Comparative cognition and behavioural flexibility in two species of neotropical parrots.
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Similarities in brain size, life histories, psychology and behaviour in parrots, corvids and apes suggest that certain socio-ecological selection pressures may have driven the convergent evolution of cognition in these families. However, very little is known about parrot behaviour and cognition, outside of African greys and kea. Therefore, captive red-shouldered macaws (Diopsittaca nobilis) and black-headed caiques (Pionites melanocephala) were presented with a variety of tasks to assess their social and physical cognition and behavioural flexibility. Although these species possess many similarities in their life history and ecology, there are also substantial differences in their morphology and natural habitats that could have driven differences in their cognitive evolution. Observations of social and physical interactions in both species revealed that macaws engaged in high levels of affiliative behaviour, and object neophobia, whereas caiques displayed high levels of social play and object exploration. However, such differences did not appear to result in differences in their social or physical cognition. Macaws and caiques displayed comparable performances on Serial Reversal Learning tasks (as an index of behavioural flexibility). Both species also demonstrated similar performances on two Means-End transfer tasks and a series of innovative foraging tasks that were designed to assess their comprehension of object relationships. However, macaws and caiques appeared to solve such problems by generalising learned information across novel tasks. Overall, these findings suggest that these two species may approach certain socio-ecological problems using flexible cognition that may be generalised across different problems, supporting claims for a domain general intelligence.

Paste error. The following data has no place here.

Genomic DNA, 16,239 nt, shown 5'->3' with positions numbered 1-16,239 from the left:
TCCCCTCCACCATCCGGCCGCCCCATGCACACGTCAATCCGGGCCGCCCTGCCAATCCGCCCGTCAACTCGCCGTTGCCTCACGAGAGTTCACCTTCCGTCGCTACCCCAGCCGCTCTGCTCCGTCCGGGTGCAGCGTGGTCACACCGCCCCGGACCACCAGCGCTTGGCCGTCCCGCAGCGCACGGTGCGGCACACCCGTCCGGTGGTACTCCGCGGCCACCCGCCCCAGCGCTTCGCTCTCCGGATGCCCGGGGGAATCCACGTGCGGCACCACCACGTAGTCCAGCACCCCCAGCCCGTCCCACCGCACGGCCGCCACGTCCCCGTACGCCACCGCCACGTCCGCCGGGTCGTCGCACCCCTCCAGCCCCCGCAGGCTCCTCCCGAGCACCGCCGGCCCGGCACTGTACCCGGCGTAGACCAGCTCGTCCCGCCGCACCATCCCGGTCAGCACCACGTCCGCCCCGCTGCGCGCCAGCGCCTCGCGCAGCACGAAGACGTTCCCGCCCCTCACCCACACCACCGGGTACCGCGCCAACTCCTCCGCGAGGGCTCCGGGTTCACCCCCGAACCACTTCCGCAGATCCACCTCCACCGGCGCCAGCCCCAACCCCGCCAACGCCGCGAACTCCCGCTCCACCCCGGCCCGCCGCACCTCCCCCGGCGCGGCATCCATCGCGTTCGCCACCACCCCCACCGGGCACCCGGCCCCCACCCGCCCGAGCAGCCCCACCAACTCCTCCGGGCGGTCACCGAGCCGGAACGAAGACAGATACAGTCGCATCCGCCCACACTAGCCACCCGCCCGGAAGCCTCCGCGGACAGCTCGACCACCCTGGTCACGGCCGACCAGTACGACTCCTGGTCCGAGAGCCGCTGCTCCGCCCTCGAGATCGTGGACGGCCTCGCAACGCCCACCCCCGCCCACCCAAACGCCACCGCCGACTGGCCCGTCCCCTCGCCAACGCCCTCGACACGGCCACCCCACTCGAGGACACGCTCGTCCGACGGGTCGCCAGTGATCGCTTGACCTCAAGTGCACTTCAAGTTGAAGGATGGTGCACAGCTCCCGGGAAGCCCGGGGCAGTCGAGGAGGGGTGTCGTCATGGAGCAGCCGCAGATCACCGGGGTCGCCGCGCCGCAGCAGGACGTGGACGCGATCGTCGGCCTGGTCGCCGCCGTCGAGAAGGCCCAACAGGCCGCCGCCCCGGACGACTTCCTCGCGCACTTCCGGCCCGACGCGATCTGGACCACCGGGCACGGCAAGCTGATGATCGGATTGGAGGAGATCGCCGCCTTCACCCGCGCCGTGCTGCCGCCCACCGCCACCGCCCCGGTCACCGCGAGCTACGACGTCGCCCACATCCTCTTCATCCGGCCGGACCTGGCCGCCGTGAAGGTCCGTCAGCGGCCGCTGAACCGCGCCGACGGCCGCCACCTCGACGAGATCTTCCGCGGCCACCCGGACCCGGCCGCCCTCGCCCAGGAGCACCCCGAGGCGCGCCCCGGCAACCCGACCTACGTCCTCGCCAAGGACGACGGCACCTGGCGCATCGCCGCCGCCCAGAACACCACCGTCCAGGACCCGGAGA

Authorsvan Horik, Jayden Owen
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